“We have committed ourselves to study the report and act on the findings and will in due course propose a course of action,” the provincial government said in a statement.
“We are committed to working together with the task team and the people of Malamulele on developmental issues.”
On Friday, the Municipal Demarcation Board said Malamulele did not qualify in terms of legislation.
The Limpopo government said it would work with the Malamulele task team to restore normality in the area after residents reacted angrily to the news.
“We also call upon workers in the area to return to work and ensure that there are uninterrupted economic activities,” said the government.
“The provincial government reiterates its call to parents, learners and teachers in Malamulele to ensure that normal learning and teaching in the area resumes urgently.”
Earlier, Limpopo police spokesperson Colonel Ronel Otto said four of the main roads leading into and out of Malamulele had been blocked and tyres set alight.
Protesters pelted police with stones.
“We did not take any action like firing rubber bullets. We just spoke to them and they dispersed,” she said earlier.
Otto said there was a strong police presence in the area and this would be maintained throughout the night.
Residents demanding their own municipality have brought Malamulele to a standstill in recent weeks, monitoring roads to ensure no business takes place and forcing a shutdown of schools as well as shops in the local mall. Last year, protesters set fire to shops and looted, causing millions of rands in damage.
Residents have blamed the Board for not heeding their call for Malamulele and some surrounding areas, especially the Xitsonga-speaking ones, to have a separate municipality.
They claim they are not receiving services from the Thulamela municipality, which they allege has been channeling services to Tshivenda-speaking areas.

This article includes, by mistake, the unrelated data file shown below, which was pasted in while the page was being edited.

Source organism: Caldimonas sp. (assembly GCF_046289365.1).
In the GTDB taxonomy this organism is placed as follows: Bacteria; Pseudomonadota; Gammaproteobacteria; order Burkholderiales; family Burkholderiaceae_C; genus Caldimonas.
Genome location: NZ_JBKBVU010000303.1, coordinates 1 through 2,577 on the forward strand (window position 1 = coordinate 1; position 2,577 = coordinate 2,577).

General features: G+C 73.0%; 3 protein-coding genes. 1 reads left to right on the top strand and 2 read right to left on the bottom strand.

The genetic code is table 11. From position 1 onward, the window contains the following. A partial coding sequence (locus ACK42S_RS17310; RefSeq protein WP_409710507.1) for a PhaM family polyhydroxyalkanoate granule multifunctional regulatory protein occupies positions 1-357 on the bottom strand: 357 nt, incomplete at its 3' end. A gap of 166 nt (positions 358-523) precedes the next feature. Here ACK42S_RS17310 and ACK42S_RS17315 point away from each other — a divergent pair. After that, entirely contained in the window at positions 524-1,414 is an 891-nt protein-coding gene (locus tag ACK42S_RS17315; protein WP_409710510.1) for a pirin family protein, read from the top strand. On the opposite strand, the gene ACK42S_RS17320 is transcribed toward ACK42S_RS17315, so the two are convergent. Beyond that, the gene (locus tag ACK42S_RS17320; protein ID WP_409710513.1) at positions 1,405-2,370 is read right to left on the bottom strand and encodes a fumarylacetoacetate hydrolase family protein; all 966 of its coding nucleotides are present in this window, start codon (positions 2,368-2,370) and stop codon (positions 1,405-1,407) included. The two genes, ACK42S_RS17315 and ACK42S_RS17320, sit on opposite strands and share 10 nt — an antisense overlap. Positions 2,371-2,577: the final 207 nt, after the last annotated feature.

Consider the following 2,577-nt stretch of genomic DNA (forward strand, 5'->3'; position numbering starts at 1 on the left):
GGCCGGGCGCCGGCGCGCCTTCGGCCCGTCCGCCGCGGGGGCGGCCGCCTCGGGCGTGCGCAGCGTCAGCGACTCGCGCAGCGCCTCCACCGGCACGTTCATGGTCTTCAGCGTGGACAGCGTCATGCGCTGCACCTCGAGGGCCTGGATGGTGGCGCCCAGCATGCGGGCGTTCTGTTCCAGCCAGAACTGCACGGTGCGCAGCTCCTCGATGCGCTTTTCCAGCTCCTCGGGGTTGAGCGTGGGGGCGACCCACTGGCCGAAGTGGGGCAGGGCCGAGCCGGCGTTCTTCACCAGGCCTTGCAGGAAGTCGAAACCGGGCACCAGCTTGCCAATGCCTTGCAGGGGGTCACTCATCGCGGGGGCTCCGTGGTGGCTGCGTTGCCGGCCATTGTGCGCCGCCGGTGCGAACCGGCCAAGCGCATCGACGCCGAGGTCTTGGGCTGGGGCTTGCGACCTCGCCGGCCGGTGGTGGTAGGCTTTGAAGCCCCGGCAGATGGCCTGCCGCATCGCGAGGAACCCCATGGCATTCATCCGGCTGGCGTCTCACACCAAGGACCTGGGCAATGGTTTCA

Board chairperson Jane Thupana said new proposals for a Malamulele municipality could still be pursued.
The study looked at proposed boundaries for a municipality in terms of Sections 24 and 25 of the Municipal Demarcation Act, dealing with demarcation objectives and factors to be considered.
The Board must consider, among others, whether the proposed demarcated area would enable the municipality to provide services equitably and sustainably, enable effective local governance and have a tax base that is as inclusive as possible of those using municipal services.
Another factor to consider is the interdependence of communities and economies and the need for integrated areas.
The demand for another municipality has fuelled tensions between Tshivenda and Xitsonga speakers, and triggered divisions among local traditional leaders, as some regard it as a tribal issue.
Thupana said the cycle for consideration of proposals normally opened after local government elections. The minister of co-operative governance and traditional affairs could however ask the Board to entertain proposals at other times. – Sapa